Given the news coverage and a handful of queries I’ve received about a recent poll commissioned by United Republic’s Represent.Us, and the recent interest in their work by noted election attorney Bob Bauer, I asked Public Campaign Action Fund’s Political Director, Jeff Robinson, to take a look at the polling memo released by the organization and the underlying top lines. His response is below. -- David Donnelly, Executive Director
I have reviewed the recent polling from Represent.Us and find this research to be somewhat inconsistent in its findings and analysis, and falls short of standard scientific polling methodology. Moreover, the analysis presented in the research firm's memo doesn't reflect the data from the top lines. While we see polls released carrying an agenda all the time, this particular analysis argues for a change in direction in both messaging and policy, which is not supported by their own data.
They argue that 1) corruption should replace a broader money in politics narrative about solutions, and 2) a policy of a "Tax Refund/Voucher" out performs small donor matching funds or a grant based system as a preferred policy. Their top lines show an insignificant finding on the first and a misleading finding on the second.
On methodology: The standard accepted methodology for public opinion research among voters is based on a scientific random sample among either registered voters or registered likely voters. This is done either by a randomization of phone numbers or as best practices indicates, a random sample of the voter file using both land lines and cell phones. This panel of voters is a recruited online via incentives with no verification from either a voter file selection or voter history available from a voter file. Nate Silver (Five Thirty Eight) critiqued online surveys by writing, “The central challenge that Internet polls face is in collecting a random sample, which is the sine qua non of a scientific survey. There is no centralized database of e-mail addresses, nor any other method to ping someone at random to invite them to participate in an online poll. Many people have several e-mail addresses, while about 20 percent of Americans still do not go online at all.” Even if we accept the methodology, there's still some misreading of the data on messaging and policy.
On messaging: The polling memo argues that this research shows a paradigm shift in the messaging around campaign finance reform towards using the term "corruption" or "anti-corruption." There are some interesting findings here, but overall, the breathlessness of the case they make for shifting language is not supported by what are modest differences in data. There's an uptick in intensity when using corruption instead of campaign finance, but overall support goes from low 90s to mid-to high 90s. That's just not that important as a strategic matter.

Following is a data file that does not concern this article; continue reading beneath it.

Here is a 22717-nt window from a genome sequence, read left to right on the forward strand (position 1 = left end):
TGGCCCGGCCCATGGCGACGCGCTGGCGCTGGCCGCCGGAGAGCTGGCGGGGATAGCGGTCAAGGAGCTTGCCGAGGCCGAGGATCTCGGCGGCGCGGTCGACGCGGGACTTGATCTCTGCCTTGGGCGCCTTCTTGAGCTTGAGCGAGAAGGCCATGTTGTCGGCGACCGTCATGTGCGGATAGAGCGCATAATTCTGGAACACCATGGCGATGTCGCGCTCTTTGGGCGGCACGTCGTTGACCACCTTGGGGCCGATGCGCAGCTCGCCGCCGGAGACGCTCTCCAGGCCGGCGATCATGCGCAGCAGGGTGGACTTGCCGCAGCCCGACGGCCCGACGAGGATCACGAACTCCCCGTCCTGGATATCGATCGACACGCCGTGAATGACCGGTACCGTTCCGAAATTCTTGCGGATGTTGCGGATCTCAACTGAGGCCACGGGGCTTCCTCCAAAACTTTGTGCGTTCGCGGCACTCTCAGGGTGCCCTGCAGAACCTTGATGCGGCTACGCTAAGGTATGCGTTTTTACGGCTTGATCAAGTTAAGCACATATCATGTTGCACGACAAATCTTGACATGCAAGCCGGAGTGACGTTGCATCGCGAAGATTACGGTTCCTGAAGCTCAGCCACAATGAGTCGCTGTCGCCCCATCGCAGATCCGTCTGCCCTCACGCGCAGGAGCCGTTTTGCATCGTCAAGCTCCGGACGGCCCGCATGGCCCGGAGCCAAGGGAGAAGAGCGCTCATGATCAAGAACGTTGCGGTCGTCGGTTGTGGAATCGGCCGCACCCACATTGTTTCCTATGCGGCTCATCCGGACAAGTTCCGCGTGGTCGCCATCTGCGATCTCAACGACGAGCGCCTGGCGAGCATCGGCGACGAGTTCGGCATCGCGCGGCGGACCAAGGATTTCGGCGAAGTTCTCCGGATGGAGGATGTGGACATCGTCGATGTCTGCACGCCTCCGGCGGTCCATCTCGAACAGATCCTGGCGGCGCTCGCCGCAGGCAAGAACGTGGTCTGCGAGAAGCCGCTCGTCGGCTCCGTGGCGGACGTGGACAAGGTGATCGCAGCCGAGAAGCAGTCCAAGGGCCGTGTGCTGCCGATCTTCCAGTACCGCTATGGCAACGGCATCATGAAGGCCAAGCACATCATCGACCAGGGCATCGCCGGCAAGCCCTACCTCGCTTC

In the survey's Question #13, they present a split sample of the following question; "Is it important or unimportant that our elected leaders reduce the influence of A: money B: corruption in political elections?" Both of these messages test in the 90 percentile with one testing at 92% and the other at 97% with a 3.5% margin of error. They test the same basic assumptions in Question #14 as well "campaign finance laws vs. anti-corruption laws" with both of these messages testing in the 90 percentile. Once voters support your underlying message narrative at the 90% level a few percentage difference has no strategic significance, yet in the memo asserts that this is an important messaging paradigm shift. It's an interesting finding but not meaningful in any way that informs strategy.
On policy: Much more troubling and at the center of the polling analysis memo is the assertion that one policy – the tax refund one – is significantly stronger than another. This again is not supported by the data. The polling memo argues that the "Tax Refund/Voucher" model outperforms other models.
Question 15 on tax refund/grants for contributors: 69/70% support
Question 16 on public grant to candidates: 77% support
Question 17 on small donor matching funds: 74% support
Their finding that more people chose refunds over the others when asked to chose between the three is both misleading and irrelevant because the leading policies in Congress over the past few years have blended these proposals, not separated them.
It should also be noted that in in the final panel of questions where they test the "Anti-Corruption Act," they are mixing the testing of messages and provisions of the Act. The messages are generic and not all specific to the proposed Act, like "reduce the influence of money" these are not true tests of the proposal’s provisions, as we might do on a ballot measure, to test the strength or weakness of the proposal. These generic message tests are a stretch to use in driving strategy of even to test voters’ attitudes about the proposed Act itself.
Anyway, it is too bad that this poll wasn't fielded in a way to inform the campaign finance reform community and its supporters. An accurate interpretation of the data is that there is strong support for reform whether it's called anti-corruption or campaign finance reform, and also deep support for all the varieties of public funding the poll tested. What we could have learned, if this survey was designed to inform the community, was a deeper understanding and fine-tuning of the messages and policies, this survey did not accomplish this.